Even when you have bad credit, getting a loan is not something that is impossible. You have options, even if you don’t realize it. From getting an alternative to a payday loan to a home equity line of credit to trying to get a co–signer, there truly is hope. Let’s take a closer look.

Alternative Payday Loans

People tend to all agree on one thing… payday loans are for the birds. Thank goodness there are alternatives. It is relatively easy to learn how to use an alternative payday loan, too. They are easy to qualify for and qualified applicants can borrow up to $1,250. All you need is a verifiable stream of income, a checking account that is active, and a social security number that is valid. Once you get your approval, the money can make its way to your account in as little as a single business day. When it comes to repaying the loans, the terms are flexible so as to make it easy for you.

Apply for a Loan

No matter what your credit score is, you should apply for a loan if you need one. It doesn’t necessarily need to be with a payday loan with no broker cost, but any type of loan. Just don’t fall prey to the mindset that your credit is so horrible that you will never get a loan. It could be that your credit isn’t quite as bad as you think.

Speaking of Credit Scores

Before you do anything, check out your credit reports and credit scores. Once you have this information in hand, before you go to apply for a loan, you can see if you will be able to meet the requirements. If you are not able to find any requirements for the loan you are thinking about, call the lender in question and ask them what their qualification criteria is. Sometimes, they will not give you a definitive answer, but most of the time, they will. Whether they answer you or not, you should still apply for the loan. You might be surprised that you can get approved for a loan with interest rates and repayment terms that are reasonable even when you think your credit is too bad.

Secured Loans

This is a type of loan in which you will need to provide some form of collateral in order to guarantee that you will repay your loan according to the terms you agreed upon. This collateral can take a variety of forms:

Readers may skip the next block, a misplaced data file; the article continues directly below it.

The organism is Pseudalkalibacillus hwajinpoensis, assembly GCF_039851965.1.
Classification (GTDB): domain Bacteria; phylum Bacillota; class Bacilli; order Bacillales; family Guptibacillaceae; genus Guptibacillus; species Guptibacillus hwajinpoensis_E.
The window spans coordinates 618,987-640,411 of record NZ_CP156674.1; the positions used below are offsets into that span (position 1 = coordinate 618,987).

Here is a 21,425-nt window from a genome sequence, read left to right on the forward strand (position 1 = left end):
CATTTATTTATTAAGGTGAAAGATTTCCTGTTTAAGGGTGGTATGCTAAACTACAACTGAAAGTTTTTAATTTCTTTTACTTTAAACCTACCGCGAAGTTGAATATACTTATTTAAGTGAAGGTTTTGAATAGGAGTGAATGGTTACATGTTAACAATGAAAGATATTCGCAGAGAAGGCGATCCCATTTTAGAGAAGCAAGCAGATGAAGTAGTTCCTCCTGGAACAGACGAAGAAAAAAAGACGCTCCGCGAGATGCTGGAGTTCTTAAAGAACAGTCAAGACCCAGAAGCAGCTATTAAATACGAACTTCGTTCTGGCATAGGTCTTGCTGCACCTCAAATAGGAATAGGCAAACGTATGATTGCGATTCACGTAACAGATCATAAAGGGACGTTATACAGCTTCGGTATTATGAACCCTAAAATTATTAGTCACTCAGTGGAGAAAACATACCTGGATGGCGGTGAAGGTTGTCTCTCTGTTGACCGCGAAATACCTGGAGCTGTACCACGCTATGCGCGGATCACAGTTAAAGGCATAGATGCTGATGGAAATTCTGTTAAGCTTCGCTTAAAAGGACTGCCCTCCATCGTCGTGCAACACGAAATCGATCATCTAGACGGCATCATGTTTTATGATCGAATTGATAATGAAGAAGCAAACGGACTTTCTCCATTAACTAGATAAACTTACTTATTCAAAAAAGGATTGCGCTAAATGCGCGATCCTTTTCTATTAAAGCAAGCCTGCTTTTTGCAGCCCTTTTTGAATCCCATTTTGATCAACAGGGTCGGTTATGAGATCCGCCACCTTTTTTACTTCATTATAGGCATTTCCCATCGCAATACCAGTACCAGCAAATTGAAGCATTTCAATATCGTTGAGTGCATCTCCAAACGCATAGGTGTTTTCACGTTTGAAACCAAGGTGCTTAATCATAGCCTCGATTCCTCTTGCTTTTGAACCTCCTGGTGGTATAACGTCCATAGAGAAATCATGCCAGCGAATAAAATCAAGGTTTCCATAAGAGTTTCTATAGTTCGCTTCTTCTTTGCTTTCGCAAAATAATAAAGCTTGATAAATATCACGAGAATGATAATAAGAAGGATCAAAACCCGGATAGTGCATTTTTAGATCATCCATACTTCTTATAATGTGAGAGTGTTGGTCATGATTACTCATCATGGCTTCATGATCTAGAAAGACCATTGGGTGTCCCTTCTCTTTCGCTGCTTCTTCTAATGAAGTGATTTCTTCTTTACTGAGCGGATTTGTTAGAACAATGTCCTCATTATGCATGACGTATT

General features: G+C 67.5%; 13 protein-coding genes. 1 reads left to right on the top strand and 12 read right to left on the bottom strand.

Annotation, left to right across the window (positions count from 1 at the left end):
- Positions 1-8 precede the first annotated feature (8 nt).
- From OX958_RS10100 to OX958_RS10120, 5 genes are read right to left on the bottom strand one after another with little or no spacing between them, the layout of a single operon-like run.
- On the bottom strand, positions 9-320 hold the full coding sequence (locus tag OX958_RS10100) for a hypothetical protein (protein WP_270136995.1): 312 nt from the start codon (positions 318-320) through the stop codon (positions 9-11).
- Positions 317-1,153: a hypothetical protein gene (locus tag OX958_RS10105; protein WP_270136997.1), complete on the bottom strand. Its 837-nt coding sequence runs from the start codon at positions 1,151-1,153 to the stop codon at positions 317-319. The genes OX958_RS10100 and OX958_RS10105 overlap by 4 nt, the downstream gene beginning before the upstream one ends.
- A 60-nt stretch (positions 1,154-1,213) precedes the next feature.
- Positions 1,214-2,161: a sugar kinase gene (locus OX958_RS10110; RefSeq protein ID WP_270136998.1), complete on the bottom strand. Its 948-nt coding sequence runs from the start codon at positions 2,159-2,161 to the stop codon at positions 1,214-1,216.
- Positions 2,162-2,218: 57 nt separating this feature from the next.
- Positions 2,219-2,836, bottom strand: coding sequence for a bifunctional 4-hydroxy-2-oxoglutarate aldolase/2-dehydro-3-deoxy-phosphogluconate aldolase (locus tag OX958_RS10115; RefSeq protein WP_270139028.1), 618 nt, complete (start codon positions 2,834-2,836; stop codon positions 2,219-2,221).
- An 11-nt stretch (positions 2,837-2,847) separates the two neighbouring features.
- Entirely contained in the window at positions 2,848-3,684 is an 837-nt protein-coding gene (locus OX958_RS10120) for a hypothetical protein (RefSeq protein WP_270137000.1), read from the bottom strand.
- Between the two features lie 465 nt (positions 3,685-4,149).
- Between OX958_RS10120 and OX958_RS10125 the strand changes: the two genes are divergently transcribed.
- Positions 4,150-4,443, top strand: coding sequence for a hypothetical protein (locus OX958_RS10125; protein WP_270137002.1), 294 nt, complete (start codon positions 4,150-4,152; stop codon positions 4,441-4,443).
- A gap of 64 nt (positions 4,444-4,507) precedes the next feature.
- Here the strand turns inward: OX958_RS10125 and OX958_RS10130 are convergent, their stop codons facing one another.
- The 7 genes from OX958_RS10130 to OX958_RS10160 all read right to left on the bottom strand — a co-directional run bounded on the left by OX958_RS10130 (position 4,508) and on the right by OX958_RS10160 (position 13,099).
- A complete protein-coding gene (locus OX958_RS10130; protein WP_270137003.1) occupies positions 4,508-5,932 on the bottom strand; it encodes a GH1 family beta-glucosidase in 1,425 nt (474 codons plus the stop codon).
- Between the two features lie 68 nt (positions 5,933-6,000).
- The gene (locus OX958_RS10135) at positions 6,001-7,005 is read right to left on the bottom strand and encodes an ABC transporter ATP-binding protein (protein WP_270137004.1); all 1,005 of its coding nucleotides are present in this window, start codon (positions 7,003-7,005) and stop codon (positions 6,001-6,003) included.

• Secured credit cards
  • Secured loans using property as collateral, such as real estate or a vehicle
  • Secured loans with cash

In all of these cases, the value of the collateral that you provide will almost always need to be worth the entire amount that you are trying to borrow.

There are a few exceptions to this though. Say your credit score is over 600. You might only need to provide collateral that is equivalent to a portion of what you are trying to borrow.

Alternatively, if your score is below 500, the value of your collateral might need to exceed the amount you are trying to borrow. In cases like this, if you default on the loan and the collateral becomes the property of the lender, they will typically reimburse you for the difference.

Secured credit cards are typically the exception to this. If you happen to miss even one payment, this can lead to the forfeiture of your entire security deposit while they will also close your line of credit.


Co-signers will typically be required for people who either have bad credit or who haven’t established any sort of credit history. Generally, the interest rates for any loans you take out will be determined by your credit score. This is true even when you co-signer has impeccable credit. This is called the cost of bad credit. There isn’t much that you can do to get around it either.

When you choose a co-signer, try to find someone who has good credit so that your chances of being approved will be better. If the co-signer’s credit score is only a bit higher than yours, you might not get approved.

Research all of your options before doing anything so that you will be making the best choice for you.